The movie opens at Christmas, but it’s no sugary Hallmark fable. It’s a harrowing cautionary tale showing that democracy can be sabotaged even more diabolically by a trusted insider, respected by most of the press, than by a clownish outsider, disdained by most of the press.

After a screening of “Vice” Thursday, I asked McKay which of our two right-wing Dementors was worse, Cheney or Trump.

“Here’s the question,” he said. “Would you rather have a professional assassin after you or a frothing maniac with a meat cleaver? I’d rather have a maniac with a meat cleaver after me, so I think Cheney is way worse. And also, if you look at the body count, more than 600,000 people died in Iraq. It’s not even close, right?”

NYT|I Will Miss You, German Schools

德国中小学教育很丰富:和美国相比学得多,和中国相比学得杂。虽然到了中学,只有学的好的学生能进高级高中(gymnasium,不是体育馆哦),但是确实是精英教育。法国的放养呢?希望将来找一篇来看看。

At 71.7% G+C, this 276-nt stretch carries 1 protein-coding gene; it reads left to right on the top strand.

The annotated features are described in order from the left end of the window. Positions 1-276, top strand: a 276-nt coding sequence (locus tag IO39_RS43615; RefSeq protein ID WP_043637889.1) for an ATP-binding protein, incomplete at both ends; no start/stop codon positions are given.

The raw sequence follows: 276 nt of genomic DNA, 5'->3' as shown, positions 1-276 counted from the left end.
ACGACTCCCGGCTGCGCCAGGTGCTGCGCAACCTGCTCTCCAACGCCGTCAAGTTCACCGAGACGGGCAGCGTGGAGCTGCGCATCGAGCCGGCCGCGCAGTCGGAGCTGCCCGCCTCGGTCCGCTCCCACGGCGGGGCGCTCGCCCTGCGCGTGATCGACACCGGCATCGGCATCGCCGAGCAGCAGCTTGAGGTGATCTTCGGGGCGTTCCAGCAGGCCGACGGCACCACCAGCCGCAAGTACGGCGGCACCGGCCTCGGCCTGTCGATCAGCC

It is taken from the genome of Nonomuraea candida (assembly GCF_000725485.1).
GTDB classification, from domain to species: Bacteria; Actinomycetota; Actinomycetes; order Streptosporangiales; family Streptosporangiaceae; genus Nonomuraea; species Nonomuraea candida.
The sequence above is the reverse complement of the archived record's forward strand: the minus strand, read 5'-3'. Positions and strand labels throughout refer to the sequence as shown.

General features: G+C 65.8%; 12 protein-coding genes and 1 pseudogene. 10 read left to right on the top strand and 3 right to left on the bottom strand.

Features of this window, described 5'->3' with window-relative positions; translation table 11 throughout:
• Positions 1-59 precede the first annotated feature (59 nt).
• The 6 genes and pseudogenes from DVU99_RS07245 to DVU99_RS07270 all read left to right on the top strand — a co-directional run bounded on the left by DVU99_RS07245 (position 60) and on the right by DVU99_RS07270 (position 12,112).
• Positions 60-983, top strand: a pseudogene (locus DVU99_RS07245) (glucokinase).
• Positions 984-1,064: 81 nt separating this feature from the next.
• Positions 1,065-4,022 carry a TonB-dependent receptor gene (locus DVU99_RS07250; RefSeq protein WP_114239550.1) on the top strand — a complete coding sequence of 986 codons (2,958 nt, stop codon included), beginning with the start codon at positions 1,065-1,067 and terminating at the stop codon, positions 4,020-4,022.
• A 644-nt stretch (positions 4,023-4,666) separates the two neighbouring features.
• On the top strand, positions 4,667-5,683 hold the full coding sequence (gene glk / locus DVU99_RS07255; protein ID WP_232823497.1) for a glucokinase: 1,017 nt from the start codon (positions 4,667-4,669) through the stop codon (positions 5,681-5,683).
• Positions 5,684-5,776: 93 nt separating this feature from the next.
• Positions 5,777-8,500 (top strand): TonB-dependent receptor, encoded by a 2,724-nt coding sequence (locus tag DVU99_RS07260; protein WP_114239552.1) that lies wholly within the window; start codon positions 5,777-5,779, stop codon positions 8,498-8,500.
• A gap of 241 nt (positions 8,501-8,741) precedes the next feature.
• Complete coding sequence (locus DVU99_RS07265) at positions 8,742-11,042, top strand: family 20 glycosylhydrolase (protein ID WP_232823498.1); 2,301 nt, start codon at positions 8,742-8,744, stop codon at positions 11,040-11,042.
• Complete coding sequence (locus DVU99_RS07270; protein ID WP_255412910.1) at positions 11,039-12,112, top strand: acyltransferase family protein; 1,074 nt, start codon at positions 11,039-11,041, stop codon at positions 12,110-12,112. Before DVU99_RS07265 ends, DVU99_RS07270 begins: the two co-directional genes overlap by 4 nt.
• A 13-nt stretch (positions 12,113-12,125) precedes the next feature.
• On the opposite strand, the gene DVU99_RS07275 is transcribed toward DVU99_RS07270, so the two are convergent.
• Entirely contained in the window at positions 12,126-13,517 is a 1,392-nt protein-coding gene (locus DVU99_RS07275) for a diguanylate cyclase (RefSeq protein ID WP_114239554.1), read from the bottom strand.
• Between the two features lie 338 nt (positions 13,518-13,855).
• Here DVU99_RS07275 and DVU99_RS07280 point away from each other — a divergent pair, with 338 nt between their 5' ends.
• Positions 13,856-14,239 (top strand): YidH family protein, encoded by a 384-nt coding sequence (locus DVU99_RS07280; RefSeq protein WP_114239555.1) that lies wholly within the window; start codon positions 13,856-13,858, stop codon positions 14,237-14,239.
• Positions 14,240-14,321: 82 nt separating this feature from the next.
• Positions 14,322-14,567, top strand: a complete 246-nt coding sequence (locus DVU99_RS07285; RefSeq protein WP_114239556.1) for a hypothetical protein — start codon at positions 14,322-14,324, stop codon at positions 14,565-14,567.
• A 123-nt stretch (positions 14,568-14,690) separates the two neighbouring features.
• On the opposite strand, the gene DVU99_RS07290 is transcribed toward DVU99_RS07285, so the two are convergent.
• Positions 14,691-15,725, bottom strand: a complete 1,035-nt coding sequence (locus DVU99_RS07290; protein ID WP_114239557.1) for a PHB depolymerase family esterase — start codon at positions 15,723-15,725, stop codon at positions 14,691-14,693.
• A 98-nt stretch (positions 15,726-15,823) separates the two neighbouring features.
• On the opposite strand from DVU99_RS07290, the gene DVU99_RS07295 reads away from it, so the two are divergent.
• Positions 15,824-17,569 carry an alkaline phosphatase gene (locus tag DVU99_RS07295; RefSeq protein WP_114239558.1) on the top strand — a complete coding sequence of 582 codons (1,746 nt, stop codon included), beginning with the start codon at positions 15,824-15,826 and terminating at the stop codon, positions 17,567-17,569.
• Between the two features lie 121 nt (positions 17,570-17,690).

After almost six years in Munich, my family and I will soon be returning to California, and there are a few things I already know I will miss. I am not talking about the obvious (fresh pretzels, fresh pretzels with cheese, fresh pretzels with cheese and pumpkin seeds, no potholes, universal health care) but the less known differences that come with spending time in schools.

We are fortunate to live in a part of Munich with top-notch public schools, similar to where we lived in America. We pay a few percentage points more in taxes than we paid in California, but holy Betsy DeVos, do we get more!

I Will Miss You, German Schools